Magazine article Marketing

Sour Side to Growth

Magazine article Marketing

Sour Side to Growth

Article excerpt

Although volume sales in the sector are expected to continue their steady rise, inflation will take its toll on value, writes Jane Bainbridge.

The milk and cream sector is a rare thing in today's economic climate: a market in growth. Despite issues such as fluctuating production costs, volume rose 5.6% and value by 15% between 2005 and 2010, according to Mintel. In 2010 it is estimated that the sector will be worth pounds 3.4bn and reach 5.2bn litres, with liquid white milk accounting for pounds 3bn.

Retail pricing structures in the dairy market have been a contentious issue, especially for farmers who have found their margins eroded because the escalating cost of production has often not been passed onto consumers. This came to a head in 2008, when many UK farmers abandoned dairy production and milk imports increased; supermarkets then finally hiked prices to reflect what they were being charged.

Consumer preferences are changing the make-up of the market - the liquid white milk, flavoured milk and cream categories are all performing strongly, while sales of canned and dried milk have stalled. In a shopping environment where most people have access to the fresh product 24/7, the traditional fall-back, emergency formats of milk are no longer needed.

Flavoured milk is growing the most strongly, its fortunes revived through healthier options for children and NPD in adult-oriented products. Volume and value have increased 42% since 2005 and sales are expected to reach pounds 160m by the end of this year.

In the fresh white milk category, sales of skimmed and the newer 1% fat milk have grown in line with the desire for healthier products. The Food Standards Agency has also targeted full-fat milk and cream in its campaign to reduce saturated fat consumption.

At a time when many consumers are refusing to pay the price premium associated with organic produce, organic milk sales have held up well The Soil Association says these grew by 1% in 2009, compared with a fall of almost 13% across all organic produce. Yeo Valley has performed strongly in the branded organic segment.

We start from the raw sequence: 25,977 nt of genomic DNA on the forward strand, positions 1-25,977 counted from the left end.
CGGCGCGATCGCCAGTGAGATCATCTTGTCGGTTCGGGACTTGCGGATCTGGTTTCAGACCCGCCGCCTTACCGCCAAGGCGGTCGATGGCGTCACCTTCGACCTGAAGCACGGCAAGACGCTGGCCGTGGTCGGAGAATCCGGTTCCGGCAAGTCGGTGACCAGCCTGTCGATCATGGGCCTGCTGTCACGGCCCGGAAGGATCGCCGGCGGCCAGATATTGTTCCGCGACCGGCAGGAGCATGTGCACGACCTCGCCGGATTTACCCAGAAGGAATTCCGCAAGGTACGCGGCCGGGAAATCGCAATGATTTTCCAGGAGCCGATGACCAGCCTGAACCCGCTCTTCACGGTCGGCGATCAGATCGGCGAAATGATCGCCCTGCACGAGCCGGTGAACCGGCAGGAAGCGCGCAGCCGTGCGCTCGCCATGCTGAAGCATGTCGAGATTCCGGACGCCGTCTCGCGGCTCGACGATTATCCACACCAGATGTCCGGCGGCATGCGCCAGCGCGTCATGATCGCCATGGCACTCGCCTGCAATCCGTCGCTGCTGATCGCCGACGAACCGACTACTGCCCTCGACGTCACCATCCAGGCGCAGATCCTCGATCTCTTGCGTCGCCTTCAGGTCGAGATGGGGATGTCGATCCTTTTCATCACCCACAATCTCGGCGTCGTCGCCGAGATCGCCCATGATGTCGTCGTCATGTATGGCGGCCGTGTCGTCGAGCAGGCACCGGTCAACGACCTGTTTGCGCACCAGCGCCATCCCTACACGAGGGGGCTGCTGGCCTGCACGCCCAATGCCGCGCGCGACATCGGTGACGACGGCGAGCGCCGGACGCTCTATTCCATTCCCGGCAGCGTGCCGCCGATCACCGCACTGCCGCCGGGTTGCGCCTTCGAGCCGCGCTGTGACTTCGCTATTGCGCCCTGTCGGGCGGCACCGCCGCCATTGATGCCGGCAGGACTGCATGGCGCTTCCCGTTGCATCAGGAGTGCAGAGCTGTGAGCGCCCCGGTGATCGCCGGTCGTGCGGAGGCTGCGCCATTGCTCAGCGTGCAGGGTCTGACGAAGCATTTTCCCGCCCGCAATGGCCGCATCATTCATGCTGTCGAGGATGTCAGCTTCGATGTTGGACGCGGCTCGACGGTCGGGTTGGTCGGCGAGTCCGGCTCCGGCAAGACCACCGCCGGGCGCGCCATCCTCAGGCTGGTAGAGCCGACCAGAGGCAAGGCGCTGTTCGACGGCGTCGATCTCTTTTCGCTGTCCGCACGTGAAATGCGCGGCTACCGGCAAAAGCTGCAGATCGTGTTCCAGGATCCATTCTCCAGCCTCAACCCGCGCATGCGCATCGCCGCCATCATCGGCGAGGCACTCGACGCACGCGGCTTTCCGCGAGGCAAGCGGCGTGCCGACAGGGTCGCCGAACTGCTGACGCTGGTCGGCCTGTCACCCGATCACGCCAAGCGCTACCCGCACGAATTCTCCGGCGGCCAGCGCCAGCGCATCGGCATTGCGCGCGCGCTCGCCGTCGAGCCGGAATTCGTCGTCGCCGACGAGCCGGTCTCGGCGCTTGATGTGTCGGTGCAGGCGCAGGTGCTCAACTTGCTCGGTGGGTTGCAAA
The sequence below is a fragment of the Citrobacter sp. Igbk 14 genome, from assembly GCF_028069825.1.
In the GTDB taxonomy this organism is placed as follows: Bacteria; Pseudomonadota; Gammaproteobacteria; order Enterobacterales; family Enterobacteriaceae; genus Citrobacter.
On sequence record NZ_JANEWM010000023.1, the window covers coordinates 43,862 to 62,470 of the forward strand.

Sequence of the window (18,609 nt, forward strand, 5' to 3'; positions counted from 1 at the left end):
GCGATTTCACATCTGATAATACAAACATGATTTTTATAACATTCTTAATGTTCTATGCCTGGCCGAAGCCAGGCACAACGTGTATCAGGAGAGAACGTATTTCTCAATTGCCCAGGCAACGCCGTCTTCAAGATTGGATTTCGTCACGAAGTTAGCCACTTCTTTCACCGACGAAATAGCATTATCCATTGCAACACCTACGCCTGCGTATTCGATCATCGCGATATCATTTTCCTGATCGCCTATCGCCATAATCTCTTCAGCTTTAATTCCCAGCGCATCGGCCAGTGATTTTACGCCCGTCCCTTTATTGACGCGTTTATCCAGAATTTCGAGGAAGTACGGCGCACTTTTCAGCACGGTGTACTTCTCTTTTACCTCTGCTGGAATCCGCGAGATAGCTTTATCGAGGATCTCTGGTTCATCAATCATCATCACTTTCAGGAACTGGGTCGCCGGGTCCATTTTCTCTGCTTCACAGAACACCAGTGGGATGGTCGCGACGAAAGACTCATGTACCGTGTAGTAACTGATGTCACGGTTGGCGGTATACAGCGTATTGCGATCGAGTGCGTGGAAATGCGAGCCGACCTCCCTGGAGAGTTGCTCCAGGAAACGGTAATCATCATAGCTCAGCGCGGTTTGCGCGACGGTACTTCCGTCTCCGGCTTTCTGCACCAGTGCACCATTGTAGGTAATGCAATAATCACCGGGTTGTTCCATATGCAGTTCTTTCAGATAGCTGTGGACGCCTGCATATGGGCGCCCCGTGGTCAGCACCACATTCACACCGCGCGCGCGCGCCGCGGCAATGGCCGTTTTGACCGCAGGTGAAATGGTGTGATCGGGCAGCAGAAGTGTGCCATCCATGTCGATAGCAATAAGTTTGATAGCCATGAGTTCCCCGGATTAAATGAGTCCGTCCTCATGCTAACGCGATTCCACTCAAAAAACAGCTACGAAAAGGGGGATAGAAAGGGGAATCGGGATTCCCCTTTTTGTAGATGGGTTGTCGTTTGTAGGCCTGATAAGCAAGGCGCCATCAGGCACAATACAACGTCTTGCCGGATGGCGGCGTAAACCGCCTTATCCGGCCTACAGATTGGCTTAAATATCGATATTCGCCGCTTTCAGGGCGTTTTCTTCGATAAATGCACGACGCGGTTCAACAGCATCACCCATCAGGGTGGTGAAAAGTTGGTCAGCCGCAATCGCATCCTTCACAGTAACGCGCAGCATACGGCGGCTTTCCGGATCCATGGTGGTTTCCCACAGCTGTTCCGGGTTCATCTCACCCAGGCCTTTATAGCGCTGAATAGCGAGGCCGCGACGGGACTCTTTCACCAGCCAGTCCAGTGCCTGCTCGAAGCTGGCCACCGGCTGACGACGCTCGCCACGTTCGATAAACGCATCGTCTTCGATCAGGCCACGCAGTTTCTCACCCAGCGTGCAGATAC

The environmental impact of milk production has gained attention and the industry has sought to address this, focusing in particular on reducing packaging waste. Since doorstep-delivered milk (with its easily recycled glass bottles) has decreased in the UK, alternative, and often less recyclable formats, have grown.

Own-label dominates the liquid white milk market with more than two-thirds of the share. Yet there are a few notable brands, led by Arla's Cravendale, which is supported by quirky TV ads. Meanwhile, Dairy Crest has rebranded its milk under the Country Life banner; it also owns FRijj, the leading flavoured-milk brand.

Robert Wiseman introduced the 1% fat category to the UK with its The One brand in 2004. It has gained share of branded production with its Black & White range, as well as own-label, having picked up trade following the demise of the Dairy Farmers of Britain co-operative in 2009.

Effectively communicating the health benefits of milk will be of ever-more strategic importance to the sector. Parents are aware of the value of milk in boosting their children's calcium intake. Yet, scientific studies suggest that drinking milk can help protect against a range of conditions, from cancer and high blood pressure, to Alzheimer's disease, and this could be better exploited by the industry. …

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